Today’s Illustrated Women in History is a written submission by James Purvis.
Caroline Herschel 1750 - 1848
Caroline Herschel was an astronomer and singer, and was the first woman to be paid for her contribution to science.
At the age of 22 Herschel, who had received training in music against the wishes of her mother, left her home in Hanover to join her brother William, who had established himself as an Organist in Bath, England. Herschel soon distinguished herself by becoming the principal singer in her brother’s Oratorio concerts, and received offers to perform across the country.
Alongside his musical career, William Herschel’s interest in astronomy grew, and with the assistance of Herschel he was eventually offered the position of court astronomer to King George III. At this time, Herschel chose to leave her singing career and become her brother’s scientific assistant, although some of her later writings suggest that this was perhaps not an easy decision.
Her skill as an astronomer was formidable, and in her obituary, the Royal Astronomical Society praised her ‘indefatigable zeal, diligence and singular accuracy of calculation’ as being significant contributors to her brother’s astronomical success. Herschel was awarded a salary by the court as an assistant astronomer, becoming the first woman to be paid as a scientist.
Her work included the grinding of mirrors for reflecting telescopes, taking observations of stretches of the sky, and detailing the precise timings and positions of the observed astronomical objects, as well as a great deal of calculation in order to translate these times and positions into usable data.
Between the assistance that she rendered to her brother’s work, Herschel found time for her own research, discovering a number of comets, as well as previously unobserved nebulae and star clusters, and compiling catalogues of the stars.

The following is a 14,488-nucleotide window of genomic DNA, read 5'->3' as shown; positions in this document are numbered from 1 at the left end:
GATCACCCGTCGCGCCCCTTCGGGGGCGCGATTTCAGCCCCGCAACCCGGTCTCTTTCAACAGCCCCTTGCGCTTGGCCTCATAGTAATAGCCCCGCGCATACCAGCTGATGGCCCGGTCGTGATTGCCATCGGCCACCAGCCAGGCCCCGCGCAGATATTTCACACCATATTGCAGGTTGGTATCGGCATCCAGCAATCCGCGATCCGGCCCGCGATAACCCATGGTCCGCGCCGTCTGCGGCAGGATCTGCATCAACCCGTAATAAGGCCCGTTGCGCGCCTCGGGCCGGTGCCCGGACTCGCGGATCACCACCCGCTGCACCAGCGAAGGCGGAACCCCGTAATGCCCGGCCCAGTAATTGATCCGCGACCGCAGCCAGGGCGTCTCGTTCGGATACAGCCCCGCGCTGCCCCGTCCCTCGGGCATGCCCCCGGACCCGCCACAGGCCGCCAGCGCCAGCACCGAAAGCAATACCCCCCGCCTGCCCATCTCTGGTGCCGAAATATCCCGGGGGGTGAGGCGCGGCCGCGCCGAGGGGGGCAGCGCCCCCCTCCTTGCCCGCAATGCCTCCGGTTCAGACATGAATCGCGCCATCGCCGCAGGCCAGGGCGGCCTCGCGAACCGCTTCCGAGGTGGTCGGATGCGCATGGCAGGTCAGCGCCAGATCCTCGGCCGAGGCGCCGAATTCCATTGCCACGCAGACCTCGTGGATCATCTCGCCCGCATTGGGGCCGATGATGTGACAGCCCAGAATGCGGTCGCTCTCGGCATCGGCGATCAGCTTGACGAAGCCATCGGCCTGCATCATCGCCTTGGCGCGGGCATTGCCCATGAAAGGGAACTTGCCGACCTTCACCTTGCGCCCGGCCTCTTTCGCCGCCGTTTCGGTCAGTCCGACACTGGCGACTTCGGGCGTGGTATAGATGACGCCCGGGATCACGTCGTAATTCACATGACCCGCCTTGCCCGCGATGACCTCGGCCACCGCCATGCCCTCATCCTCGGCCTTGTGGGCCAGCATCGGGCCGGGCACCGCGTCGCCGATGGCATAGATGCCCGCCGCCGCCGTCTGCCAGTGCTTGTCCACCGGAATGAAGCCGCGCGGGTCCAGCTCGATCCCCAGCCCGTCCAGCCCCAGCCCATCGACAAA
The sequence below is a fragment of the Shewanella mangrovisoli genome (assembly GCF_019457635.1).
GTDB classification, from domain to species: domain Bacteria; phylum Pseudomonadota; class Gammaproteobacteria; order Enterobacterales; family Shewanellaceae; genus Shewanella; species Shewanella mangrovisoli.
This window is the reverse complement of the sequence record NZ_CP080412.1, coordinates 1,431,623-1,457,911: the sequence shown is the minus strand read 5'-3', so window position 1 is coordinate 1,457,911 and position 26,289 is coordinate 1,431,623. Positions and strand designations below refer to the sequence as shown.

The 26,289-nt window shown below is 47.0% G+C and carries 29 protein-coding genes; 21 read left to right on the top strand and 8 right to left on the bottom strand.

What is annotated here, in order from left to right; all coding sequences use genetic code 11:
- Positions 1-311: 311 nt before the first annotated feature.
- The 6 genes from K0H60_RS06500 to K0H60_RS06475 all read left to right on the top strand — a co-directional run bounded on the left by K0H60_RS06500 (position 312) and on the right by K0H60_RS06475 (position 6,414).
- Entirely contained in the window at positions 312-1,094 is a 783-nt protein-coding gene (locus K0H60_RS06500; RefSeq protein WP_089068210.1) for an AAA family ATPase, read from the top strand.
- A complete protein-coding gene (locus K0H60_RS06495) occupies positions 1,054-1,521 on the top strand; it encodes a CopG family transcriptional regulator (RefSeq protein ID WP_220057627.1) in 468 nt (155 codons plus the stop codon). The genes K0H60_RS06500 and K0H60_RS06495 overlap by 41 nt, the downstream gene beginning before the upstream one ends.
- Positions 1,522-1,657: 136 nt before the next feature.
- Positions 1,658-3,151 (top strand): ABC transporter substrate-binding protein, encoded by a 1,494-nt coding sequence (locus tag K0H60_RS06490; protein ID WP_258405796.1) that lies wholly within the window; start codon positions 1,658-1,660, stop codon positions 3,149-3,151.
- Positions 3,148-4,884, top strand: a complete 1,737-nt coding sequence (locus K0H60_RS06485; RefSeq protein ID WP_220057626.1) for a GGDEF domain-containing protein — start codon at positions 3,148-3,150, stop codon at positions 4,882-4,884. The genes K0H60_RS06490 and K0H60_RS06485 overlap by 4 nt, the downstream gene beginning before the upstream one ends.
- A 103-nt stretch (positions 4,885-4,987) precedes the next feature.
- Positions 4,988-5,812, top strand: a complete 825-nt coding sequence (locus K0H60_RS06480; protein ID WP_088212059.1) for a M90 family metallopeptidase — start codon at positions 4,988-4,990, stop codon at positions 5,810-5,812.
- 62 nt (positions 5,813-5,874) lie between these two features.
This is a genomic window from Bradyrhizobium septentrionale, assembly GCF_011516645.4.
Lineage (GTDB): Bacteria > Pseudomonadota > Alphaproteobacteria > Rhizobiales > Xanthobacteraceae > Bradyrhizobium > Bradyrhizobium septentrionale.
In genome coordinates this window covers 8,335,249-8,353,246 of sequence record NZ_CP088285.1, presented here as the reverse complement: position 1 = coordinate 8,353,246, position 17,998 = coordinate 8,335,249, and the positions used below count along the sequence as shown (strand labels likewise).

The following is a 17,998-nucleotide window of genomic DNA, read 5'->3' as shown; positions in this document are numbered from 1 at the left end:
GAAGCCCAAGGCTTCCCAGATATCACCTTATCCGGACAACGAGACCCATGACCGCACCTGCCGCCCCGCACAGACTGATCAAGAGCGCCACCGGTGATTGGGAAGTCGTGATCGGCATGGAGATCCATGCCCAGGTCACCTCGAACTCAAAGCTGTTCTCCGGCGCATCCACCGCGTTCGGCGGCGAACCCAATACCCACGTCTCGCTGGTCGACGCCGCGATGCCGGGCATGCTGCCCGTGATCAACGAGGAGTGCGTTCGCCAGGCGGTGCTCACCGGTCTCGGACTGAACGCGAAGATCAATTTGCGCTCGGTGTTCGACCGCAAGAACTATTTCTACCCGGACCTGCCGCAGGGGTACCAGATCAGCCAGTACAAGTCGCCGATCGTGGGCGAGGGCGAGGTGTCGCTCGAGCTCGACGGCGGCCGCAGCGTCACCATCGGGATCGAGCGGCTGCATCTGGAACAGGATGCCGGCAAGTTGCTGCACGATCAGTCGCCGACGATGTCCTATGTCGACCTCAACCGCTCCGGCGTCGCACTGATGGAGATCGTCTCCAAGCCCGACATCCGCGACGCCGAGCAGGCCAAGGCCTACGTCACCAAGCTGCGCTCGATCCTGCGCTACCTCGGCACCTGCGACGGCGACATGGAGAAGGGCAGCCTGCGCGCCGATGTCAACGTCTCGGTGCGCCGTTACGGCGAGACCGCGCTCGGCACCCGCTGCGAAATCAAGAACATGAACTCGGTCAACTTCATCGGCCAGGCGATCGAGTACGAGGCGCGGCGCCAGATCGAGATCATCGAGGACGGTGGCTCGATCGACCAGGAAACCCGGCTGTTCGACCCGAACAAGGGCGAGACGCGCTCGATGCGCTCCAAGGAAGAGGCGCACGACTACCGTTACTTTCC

Herschel was awarded the Gold Medal of the Royal Astronomical Society, and was later made an honorary member. Today, she is commemorated by a crater on the moon which is named after her.
If you would like to submit a biography of a woman in history to be illustrated and featured, please send me a message!
Étienne Léopold Trouvelot, Total Eclipse of the Sun Observed July 29, 1878, at Creston, Wyoming Territory, (1876)
Created as part of a series of large-format pastel illustrations that Trouvelot prepared for the US Naval Observatories1876 Centennial Exhibition in Philadelphia and later published as a chromolithograph as part of a 167 page manual entitled The Trouvelot Astranomical Drawings. (C. Scribner’s Sons, 1882)
Beautiful astronomical illustrations from Delle stelle fisse (The Fixed Stars), a book by the Sixteenth Century Italian philosopher/humanist Alessandro Piccolomini which we hold in the special collections of our library.
Christmas cards bearing the illustrations are now available from the museum shop!
46 — John Philipps Emslie made infographics way before they were cool
Nowadays, infographics are very popular. They are a lovely tool to visualize complex information quickly and clearly, but also: creatively. But in spite of what many people think, Infographics are not characteristic for this time only. Scientific engravers have been organizing and illustrating dense
statistics for centuries. John Philipps Emslie (1839–1913) for instance was a British topographical artist and folklorist. He illustrated a large
number of maps and contributed to the British topographical archive in
the mid to late 1800s. Besides these impressive astronomical and geographical illustrations
he also gathered local folklore from around England, making notes and topographical drawings.